Today Our Victory Day


Today marks the 49 years of our existence as a sovereign nation. On this day in 1971, our struggle for independence following a nine-month war was rewarded with a richly deserved victory that came at the cost of unimaginable loss of life and persecution. While we honour the memory of the fallen, we cannot but recall, with a deep sense of gratitude, the enormous contributions of the freedom fighters who fought and bled on the ground and the leading role of Bangabandhu and his four trusted lieutenants in steering us to this moment. Together, their efforts and sacrifices, as well as that of countless other individuals both at home and abroad, paved the way for the fulfilment of the Bengali dream for self-determination.

This is indeed the brightest moment in our history, one that we observe amidst a raging pandemic this year. Ironically, perhaps it is fitting that the run-up to the 50th year of our existence should coincide with the emergence of the biggest challenge we’ve ever faced—a litmus test, in other words, for how much we’ve grown as a nation over the past decades. Covid-19 continues to test our resilience and integrity in ways never seen before. Besides infecting nearly five lakh people, killing over 7,100, and exposing the dark underbelly of our economy and nearly all sectors, it has created an unprecedented crisis in our lives, the effects of which will be felt long after the pandemic is over. In a way, it is stress-testing our foundation as a nation, and how we respond to it will show how far we’ve progressed, or regressed.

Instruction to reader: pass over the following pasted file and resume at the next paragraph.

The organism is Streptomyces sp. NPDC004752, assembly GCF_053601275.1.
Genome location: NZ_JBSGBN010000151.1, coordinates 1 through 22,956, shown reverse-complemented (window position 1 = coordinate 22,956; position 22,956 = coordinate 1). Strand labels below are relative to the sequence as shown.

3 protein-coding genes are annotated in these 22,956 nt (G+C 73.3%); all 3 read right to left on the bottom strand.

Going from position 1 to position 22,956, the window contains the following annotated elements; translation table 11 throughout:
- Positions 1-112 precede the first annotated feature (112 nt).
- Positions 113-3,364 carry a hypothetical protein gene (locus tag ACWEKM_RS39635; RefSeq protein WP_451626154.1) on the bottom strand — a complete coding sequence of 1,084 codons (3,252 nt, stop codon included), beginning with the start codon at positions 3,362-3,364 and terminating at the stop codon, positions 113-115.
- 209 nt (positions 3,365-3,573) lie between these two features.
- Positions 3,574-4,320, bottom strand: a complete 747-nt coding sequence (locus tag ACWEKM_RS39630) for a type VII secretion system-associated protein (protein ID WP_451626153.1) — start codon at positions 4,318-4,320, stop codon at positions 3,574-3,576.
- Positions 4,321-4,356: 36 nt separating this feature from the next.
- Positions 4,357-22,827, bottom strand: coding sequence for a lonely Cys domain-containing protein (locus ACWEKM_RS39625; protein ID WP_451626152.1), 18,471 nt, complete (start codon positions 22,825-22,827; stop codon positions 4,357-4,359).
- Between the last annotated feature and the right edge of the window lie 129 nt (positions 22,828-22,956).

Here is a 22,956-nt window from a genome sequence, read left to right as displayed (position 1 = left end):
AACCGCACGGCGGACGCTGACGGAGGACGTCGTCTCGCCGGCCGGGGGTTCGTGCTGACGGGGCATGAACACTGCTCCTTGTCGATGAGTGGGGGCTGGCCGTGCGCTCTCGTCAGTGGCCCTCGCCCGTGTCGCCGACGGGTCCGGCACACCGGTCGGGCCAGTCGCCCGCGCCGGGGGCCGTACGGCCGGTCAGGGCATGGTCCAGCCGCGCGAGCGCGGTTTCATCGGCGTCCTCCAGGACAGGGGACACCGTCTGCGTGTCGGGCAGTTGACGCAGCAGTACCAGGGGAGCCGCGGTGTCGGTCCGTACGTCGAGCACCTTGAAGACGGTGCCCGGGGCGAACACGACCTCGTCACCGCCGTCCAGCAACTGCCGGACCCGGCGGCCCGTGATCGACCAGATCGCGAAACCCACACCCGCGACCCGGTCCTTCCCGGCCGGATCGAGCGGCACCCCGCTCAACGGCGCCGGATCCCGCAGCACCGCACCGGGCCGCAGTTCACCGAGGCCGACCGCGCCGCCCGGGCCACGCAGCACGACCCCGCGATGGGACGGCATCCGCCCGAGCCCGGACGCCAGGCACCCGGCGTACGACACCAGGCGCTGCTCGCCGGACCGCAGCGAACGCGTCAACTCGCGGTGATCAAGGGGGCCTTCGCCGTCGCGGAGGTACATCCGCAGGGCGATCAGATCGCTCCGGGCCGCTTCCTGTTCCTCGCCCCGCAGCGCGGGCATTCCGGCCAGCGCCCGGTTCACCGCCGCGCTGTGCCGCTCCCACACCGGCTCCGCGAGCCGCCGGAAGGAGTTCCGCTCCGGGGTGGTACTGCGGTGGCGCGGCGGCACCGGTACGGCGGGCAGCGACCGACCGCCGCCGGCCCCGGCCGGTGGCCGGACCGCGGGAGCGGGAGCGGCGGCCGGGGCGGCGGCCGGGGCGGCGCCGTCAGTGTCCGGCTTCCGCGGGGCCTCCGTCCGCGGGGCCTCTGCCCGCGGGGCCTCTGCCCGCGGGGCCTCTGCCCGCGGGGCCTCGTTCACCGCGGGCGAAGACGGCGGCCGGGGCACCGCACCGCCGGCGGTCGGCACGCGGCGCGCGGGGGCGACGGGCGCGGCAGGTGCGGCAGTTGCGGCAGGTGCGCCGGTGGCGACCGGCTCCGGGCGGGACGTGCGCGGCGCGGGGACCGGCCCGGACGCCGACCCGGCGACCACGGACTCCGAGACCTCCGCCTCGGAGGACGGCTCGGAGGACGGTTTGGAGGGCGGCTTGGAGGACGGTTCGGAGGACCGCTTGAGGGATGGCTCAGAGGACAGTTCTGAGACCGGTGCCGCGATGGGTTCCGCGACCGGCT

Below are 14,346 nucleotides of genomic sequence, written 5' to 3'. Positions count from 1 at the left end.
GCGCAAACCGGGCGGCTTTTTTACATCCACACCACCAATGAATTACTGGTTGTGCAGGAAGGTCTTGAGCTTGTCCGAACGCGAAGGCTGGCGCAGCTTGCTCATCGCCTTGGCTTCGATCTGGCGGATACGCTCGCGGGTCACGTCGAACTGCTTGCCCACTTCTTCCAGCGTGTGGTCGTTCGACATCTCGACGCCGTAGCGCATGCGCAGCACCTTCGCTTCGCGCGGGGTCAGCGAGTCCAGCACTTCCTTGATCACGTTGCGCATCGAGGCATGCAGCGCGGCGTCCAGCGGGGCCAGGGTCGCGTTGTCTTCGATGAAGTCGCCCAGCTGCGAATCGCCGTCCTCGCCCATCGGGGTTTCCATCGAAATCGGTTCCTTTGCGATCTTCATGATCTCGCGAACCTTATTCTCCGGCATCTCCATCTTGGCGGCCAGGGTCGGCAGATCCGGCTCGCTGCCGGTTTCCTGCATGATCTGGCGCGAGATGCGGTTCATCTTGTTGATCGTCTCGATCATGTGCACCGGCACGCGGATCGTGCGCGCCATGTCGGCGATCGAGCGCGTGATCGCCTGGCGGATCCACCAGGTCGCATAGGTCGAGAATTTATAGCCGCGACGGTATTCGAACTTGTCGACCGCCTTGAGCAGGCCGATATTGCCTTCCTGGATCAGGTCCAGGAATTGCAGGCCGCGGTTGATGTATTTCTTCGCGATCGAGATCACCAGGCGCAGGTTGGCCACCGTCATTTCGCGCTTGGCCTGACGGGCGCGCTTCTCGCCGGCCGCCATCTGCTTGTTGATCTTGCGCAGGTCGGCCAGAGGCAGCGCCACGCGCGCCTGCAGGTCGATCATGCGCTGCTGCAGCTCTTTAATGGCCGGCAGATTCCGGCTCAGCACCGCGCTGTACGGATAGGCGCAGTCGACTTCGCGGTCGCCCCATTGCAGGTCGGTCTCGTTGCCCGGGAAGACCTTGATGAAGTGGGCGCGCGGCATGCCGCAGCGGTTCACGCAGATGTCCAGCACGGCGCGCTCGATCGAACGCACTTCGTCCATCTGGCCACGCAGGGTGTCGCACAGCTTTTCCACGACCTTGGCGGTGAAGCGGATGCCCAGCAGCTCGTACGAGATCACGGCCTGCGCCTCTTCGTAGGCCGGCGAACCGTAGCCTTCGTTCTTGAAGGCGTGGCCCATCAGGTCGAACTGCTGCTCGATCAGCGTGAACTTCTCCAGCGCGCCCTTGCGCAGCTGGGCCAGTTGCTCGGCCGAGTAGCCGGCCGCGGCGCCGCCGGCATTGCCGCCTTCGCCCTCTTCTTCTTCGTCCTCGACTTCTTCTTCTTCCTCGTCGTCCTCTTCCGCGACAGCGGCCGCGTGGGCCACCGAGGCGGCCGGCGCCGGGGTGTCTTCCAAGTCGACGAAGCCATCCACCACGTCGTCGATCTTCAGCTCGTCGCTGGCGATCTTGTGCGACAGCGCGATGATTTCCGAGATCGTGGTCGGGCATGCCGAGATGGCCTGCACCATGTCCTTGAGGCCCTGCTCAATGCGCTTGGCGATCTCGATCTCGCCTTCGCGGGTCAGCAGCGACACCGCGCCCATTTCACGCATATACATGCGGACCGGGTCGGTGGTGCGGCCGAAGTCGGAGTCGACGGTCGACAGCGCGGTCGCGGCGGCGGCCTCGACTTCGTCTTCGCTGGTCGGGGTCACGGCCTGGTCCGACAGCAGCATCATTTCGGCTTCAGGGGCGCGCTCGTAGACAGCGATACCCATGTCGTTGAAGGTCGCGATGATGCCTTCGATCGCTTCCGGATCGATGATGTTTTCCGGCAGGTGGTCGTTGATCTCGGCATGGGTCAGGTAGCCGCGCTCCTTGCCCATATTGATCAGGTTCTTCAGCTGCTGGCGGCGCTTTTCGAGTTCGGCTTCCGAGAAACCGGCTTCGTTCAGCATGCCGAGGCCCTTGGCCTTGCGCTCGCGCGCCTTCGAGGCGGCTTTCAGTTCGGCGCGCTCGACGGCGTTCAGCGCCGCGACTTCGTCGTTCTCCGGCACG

Today, our society remains deeply divided, scarred by injustice, intolerance and extremism. The values and traditions that once held us together are being threatened. We no longer seek unity in diversity. Narrow nationalism and self-serving individualistic aspirations have replaced our dream for a fair, rights-based society where everyone is treated equally regardless of their gender, class and religious/political affiliation—a dream that was central to our struggle for independence. There is an abject lack of compassion manifesting itself through crimes and cruelties of all sorts, in greater number every day. The list of things going haywire is astounding, which calls for deep introspection and a renewed commitment if we want to see a reversal in the current trend.

That said, Bangladesh has also achieved a lot over the decades that we can be proud of. We’ve reached many milestones, especially in various socioeconomic sectors. But a true tribute to the Victory Day is not about uncritically romanticising the journey we’ve had as a nation, but about being reasonably proud of our achievements while making a conscious effort to understand and learn from our mistakes and failures. If the priority after December 16, 1971 was to start nation-building, the time has come to embark on a journey of nation-rebuilding in light of our founding principles, a fight made more urgent by the pandemic. Only then can we truly honour the legacy of all those who gave their lives for our freedom